Soon after detecting the attack on 21 January, the firm launched an investigation which revealed that the attackers accessed their HR Resources between 21-23 January 2021. While this breach did not affect the firm’s operations, the exposure of the sensitive information belonging to employees and their dependents is a cause of grave concern. All affected individuals must keep an eye on their credit reports and take necessary anti-phishing protection measures.
Cyberattack Hits FOID Card Holders In Illinois
The Illinois State Police (ISP) underwent a cyberattack last week in which the adversaries accessed its Firearm Owners Identification (FOID) card portal. Consequently, the personal information of over 2,000 citizens possessing FOID cards was compromised.
As part of their anti-phishing measures, the ISP has disabled some of their online account features. They have also reached out to all the 2,000 FOID cardholders and limited the use and access of the sensitive information submitted by citizens on the portal. This isn’t the first time that a cyberattack has hit the Illinois State government. It was just in April that the government spent $2.5 million in taxpayer money to reestablish compromised systems. The Illinois Department of Employment Security has had the same fate too.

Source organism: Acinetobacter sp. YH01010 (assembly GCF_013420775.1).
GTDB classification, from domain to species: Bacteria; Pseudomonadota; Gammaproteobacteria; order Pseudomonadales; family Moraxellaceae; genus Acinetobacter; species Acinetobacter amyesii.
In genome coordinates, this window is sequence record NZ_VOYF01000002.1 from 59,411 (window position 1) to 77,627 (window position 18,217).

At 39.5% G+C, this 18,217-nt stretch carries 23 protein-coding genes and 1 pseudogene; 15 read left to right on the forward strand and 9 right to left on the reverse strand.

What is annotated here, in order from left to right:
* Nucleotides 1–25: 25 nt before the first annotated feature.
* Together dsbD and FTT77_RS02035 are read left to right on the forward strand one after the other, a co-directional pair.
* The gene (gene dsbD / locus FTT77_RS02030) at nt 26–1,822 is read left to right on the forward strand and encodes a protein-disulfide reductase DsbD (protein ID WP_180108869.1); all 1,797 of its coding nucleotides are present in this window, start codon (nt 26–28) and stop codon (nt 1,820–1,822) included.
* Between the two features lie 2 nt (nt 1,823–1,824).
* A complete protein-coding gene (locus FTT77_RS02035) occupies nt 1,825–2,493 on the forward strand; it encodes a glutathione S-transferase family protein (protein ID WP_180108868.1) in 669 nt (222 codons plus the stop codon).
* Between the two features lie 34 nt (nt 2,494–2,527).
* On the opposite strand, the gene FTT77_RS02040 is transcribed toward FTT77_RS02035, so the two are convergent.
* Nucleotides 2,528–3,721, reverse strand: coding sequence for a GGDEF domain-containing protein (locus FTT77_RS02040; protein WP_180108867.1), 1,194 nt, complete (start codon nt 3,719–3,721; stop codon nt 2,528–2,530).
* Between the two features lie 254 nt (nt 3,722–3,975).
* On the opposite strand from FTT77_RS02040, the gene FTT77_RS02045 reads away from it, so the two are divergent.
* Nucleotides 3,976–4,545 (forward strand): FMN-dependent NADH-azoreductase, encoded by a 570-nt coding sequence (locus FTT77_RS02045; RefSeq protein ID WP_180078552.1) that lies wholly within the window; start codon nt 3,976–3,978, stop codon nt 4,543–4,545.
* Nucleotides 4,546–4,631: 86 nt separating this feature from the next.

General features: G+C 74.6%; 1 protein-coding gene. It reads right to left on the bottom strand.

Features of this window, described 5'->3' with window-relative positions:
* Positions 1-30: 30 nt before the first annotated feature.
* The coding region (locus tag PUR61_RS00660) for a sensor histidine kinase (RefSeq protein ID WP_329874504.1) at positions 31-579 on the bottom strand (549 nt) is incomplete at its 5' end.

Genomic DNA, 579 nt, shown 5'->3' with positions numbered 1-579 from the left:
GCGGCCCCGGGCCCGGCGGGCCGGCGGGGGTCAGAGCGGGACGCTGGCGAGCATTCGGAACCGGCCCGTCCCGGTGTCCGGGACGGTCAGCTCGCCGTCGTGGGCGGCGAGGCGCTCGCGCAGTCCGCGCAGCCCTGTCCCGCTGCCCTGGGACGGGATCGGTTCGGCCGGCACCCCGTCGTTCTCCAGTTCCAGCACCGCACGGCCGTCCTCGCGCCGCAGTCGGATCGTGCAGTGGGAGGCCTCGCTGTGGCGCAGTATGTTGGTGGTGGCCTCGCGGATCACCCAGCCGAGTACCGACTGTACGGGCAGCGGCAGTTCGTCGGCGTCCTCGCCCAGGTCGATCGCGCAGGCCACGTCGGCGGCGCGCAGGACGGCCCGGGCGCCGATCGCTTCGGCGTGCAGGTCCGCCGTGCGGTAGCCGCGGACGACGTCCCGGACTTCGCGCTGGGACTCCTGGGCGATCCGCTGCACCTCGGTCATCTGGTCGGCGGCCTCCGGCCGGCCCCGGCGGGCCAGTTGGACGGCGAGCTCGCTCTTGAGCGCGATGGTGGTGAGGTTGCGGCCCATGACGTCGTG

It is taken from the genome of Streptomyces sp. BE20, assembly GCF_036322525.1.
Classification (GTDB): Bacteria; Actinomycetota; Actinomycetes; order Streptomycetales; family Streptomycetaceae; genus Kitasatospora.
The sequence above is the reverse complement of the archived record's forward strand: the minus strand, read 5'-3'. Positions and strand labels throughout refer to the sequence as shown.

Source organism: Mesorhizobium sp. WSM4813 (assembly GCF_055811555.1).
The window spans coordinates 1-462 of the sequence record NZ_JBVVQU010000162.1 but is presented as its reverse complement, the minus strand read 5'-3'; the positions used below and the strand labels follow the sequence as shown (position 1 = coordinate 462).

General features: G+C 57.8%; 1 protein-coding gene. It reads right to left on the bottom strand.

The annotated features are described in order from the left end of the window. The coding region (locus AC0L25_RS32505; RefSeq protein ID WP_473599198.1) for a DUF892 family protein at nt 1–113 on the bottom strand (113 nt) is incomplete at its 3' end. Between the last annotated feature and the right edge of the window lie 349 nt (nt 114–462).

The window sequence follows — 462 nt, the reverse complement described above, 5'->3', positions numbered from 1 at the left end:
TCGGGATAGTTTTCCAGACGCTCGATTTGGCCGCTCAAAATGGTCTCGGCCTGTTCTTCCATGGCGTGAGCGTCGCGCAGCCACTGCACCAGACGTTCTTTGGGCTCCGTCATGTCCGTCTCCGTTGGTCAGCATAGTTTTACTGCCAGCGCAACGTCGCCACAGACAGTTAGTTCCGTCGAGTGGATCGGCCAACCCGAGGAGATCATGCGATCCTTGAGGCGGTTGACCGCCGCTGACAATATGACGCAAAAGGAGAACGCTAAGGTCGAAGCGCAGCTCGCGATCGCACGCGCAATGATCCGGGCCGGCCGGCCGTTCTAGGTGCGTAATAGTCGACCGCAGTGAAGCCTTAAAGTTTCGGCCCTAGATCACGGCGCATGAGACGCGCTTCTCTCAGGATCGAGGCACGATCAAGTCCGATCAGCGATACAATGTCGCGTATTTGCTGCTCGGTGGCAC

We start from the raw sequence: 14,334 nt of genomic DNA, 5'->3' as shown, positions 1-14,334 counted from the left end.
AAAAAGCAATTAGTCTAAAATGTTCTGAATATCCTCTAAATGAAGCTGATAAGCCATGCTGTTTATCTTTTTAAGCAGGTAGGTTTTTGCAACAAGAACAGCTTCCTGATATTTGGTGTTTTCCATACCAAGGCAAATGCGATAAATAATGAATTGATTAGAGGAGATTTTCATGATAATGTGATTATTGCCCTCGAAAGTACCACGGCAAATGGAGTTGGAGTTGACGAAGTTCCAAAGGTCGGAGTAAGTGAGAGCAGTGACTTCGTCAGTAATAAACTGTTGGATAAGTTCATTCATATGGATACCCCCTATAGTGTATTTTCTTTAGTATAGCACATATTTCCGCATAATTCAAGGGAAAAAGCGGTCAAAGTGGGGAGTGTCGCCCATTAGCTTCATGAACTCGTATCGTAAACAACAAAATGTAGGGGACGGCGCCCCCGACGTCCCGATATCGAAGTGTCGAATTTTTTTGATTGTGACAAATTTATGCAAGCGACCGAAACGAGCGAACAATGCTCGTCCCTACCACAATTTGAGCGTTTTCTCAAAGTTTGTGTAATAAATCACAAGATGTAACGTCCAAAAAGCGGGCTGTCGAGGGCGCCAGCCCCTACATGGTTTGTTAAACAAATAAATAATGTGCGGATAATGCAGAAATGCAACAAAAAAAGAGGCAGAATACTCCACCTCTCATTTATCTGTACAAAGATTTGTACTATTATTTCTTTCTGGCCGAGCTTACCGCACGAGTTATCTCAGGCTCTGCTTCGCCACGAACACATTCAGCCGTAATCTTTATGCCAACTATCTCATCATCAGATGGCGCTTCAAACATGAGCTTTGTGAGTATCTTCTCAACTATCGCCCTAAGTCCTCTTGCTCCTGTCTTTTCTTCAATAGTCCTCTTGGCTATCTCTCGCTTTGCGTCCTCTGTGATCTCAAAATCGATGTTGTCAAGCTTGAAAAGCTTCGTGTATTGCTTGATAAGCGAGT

Ransomware Hits St. Joseph’s Candler, Georgia
St. Joseph’s/Candler (SJ/C) is one of the leading health systems in Georgia, which was undergoing a data breach for six months (between December 2020 and June 2021). The breach ultimately culminated into a ransomware attack which was first discovered on 17 June 2021. Since its computer systems were brought down, the hospital used social media to inform patients about the security incident. SJ/C took immediate measures to limit the impact of the attack and isolated the infected systems.
As investigations continued, SJ/C took to traditional methods and used pen and paper to complete their paperwork. However, medical procedures such as imaging, surgery, primary care, and physician appointments remained unaffected. The investigation revealed that the PII and PHI (names, addresses, social security numbers, DOBs, driver’s license number, billing details, patient account number, financial and health insurance plan member ID, medical history etc.) of SJ/C employees and patients were accessed by the attackers. Therefore, the hospital began notifying them around 10 August. As part of its measures for protection against phishing, the hospital is providing free identity protection and credit monitoring to all victims.
Data Breach At SeniorAdvisor